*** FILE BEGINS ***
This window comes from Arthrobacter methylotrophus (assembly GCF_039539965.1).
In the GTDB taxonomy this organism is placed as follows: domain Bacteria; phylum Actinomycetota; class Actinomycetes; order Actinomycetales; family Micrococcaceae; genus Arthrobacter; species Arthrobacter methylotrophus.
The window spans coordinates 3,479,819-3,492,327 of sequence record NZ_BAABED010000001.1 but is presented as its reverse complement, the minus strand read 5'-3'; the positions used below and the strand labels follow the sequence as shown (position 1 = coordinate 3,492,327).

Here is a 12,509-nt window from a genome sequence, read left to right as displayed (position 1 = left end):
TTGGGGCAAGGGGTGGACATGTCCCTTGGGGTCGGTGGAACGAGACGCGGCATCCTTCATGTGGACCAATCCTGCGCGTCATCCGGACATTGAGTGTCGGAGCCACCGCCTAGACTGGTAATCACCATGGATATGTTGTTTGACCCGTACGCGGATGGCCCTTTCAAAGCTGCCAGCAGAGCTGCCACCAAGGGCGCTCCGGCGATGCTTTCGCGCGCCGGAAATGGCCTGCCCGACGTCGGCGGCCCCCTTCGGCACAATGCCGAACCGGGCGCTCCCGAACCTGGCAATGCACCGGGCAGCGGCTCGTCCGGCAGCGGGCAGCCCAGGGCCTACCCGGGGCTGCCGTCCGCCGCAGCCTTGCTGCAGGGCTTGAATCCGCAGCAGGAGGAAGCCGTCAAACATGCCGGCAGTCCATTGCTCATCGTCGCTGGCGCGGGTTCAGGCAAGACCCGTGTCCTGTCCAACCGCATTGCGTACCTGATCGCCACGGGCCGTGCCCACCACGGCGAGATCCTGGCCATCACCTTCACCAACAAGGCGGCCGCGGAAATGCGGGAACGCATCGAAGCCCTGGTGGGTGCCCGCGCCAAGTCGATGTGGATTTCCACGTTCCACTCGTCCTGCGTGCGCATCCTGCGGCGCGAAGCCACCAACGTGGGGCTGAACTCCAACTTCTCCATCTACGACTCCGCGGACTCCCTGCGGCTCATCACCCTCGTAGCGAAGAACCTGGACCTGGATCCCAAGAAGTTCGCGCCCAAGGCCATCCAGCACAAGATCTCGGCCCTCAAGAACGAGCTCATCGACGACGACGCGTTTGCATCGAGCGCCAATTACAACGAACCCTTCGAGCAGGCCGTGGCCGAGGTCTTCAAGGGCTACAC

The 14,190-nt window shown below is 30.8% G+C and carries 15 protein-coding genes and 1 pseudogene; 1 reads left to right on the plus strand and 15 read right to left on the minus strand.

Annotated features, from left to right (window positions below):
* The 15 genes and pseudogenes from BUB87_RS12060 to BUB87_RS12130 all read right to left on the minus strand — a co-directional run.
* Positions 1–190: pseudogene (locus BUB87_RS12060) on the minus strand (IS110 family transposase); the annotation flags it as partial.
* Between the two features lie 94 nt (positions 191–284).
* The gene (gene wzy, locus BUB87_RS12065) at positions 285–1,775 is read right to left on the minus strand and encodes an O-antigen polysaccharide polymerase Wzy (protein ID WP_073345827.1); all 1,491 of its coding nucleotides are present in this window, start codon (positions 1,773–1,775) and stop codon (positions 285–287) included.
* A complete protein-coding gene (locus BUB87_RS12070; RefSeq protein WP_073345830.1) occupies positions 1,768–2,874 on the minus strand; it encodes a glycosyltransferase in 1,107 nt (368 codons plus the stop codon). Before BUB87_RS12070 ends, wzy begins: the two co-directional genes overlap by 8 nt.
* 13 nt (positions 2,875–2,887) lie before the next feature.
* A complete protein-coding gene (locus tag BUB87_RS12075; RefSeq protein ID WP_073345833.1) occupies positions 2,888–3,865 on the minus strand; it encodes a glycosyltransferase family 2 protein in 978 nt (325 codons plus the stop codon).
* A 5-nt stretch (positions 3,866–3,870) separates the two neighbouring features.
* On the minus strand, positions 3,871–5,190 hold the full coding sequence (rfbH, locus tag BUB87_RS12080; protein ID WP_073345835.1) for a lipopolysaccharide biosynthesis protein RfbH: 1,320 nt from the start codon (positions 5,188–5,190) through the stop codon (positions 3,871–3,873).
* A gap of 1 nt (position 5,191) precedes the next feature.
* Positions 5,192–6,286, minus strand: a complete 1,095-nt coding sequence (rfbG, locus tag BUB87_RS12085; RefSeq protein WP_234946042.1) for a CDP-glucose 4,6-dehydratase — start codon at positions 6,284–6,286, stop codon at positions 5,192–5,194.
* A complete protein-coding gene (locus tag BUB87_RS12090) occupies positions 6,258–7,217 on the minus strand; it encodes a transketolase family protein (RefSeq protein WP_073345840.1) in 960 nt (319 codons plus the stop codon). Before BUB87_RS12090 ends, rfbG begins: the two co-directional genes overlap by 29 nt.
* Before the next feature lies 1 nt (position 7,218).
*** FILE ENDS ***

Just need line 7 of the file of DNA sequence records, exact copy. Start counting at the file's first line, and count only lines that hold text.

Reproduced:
Annotated features, from left to right (window positions below):